Overall, there were many faults in the intended procedures for a code situation. The laboratory was in a unique position to work with the medical team within the clinic to improve the process for future cases. The lab initiated the first and appropriate steps during the code, which was to pull the emergency cord. After that moment, the lab provided critical details into the successes and failures of this code in order to remedy all barriers moving forward.
A major problem that was immediately addressed was the lack of a security officer at the main desk. This prevented the timely call of the medical emergency and the proper call to the ambulance. It delayed care significantly. The laboratory expressed deep concern with the lack of adequate response time and the lack of a security officer within the clinic to provide the necessary protection for patients and staff.
The unprepared staff for the medical code demonstrated critical flaws in the safety procedures. The laboratory was disappointed by the lack of perceived readiness by the medical staff and the lack of good care for the patient. The lab has urged policy change that all staff involved in medical codes need to be prepared regardless. Scenario training and periodic retraining was advised by the staff to help maintain competence by the medical staff.
The last and most alarming discrepancy that was made evident from this incident was the improperly supplied crash cart. Luckily the patient experienced a factious seizure (self-induced seizure) because the crash cart was not supplied with an anti-seizure medication. It is vitally important that a crash cart is properly supplied and ready for any situation.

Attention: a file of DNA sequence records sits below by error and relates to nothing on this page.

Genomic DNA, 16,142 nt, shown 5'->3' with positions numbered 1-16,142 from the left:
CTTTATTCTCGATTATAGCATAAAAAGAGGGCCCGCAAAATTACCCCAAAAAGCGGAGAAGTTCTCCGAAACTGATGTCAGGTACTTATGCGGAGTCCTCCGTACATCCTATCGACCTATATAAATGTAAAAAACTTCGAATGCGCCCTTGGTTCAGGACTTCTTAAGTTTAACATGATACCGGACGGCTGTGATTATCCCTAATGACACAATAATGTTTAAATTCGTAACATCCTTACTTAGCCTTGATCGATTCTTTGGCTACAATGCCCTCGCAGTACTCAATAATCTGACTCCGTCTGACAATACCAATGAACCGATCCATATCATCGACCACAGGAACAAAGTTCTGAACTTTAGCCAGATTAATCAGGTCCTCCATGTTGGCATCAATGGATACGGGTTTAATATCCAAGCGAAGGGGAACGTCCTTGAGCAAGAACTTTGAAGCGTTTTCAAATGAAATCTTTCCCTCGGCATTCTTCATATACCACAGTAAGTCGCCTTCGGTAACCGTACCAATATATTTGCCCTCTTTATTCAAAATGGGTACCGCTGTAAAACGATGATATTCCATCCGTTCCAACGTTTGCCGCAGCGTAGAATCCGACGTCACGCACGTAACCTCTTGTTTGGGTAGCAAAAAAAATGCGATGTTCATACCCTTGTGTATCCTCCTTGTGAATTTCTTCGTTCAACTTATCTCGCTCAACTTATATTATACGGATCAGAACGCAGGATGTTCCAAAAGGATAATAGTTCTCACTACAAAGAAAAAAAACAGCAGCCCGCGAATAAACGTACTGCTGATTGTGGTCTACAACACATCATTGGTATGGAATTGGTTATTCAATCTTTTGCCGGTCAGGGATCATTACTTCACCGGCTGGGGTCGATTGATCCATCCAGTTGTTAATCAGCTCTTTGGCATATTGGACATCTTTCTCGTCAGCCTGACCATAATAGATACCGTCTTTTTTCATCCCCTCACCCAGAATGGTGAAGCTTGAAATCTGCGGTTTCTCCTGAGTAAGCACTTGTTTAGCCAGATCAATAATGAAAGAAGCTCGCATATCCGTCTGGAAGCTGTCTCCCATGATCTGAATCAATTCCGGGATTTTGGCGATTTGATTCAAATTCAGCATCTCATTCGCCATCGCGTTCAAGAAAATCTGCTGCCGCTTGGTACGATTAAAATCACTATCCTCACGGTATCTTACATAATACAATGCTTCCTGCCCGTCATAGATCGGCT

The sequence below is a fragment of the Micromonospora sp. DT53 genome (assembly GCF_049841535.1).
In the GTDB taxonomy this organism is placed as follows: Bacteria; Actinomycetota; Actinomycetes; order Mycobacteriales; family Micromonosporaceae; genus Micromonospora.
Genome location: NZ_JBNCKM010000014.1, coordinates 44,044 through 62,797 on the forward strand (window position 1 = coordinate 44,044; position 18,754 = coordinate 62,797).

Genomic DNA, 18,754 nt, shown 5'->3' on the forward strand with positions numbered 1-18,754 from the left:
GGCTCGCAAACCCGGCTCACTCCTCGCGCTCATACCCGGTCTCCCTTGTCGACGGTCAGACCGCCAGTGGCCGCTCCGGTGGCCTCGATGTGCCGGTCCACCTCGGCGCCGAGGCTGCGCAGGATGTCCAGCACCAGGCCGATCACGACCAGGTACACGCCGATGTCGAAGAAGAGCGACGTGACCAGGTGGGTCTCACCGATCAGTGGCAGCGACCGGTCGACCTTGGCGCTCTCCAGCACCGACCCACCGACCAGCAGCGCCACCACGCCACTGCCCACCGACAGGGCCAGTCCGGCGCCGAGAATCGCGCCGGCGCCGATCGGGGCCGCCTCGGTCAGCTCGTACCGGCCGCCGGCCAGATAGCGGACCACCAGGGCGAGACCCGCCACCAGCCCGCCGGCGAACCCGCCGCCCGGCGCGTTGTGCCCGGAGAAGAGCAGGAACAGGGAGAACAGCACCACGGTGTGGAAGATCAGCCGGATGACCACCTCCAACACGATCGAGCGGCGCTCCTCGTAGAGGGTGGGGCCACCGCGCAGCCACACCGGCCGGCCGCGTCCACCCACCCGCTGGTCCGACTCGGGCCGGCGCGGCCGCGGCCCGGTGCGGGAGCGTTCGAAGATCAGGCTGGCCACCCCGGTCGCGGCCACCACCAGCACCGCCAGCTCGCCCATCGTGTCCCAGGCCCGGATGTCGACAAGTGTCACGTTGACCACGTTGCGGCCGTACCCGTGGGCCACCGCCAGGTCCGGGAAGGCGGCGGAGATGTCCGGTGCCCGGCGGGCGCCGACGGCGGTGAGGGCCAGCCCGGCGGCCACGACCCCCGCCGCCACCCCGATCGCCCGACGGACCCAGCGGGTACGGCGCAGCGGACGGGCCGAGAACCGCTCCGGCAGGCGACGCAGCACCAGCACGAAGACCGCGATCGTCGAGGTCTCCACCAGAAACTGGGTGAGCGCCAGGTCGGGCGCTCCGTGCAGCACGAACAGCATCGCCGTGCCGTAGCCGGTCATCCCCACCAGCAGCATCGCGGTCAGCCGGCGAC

The lab took a stance of advocacy for the patient. We, as a team, need to be better about asking the patient about their reactions and what makes them most comfortable during blood draws. If a room draw/bed draw would be preferential, then we need to push for what is best. As a lab team, we often forget that we have just as much right and responsibility to give the patient the best and safest experience possible. This event led to many discussions as a team on how to better support and advocate for our patients.
The last thing the clinic wants to endure is criticism from a patient about a poor response to her medical emergency. Thus, the clinic examined many facets of the process to make improvements, did root cause analysis into the discrepancies, and worked diligently to improve the procedure for the next medical emergency. The laboratory was in a unique position to participate in these discussions involving improved safety for patients across the clinic, and they reveled in the chance to have a voice. Their input from a first-hand experience gave valuable insight and led to direct retraining, including mock code events, getting proper crash cart materials, and procedural changes.
Ali Nussbaum is a Lead Technologist at NorthPoint Health and Wellness in Minneapolis, Minnesota.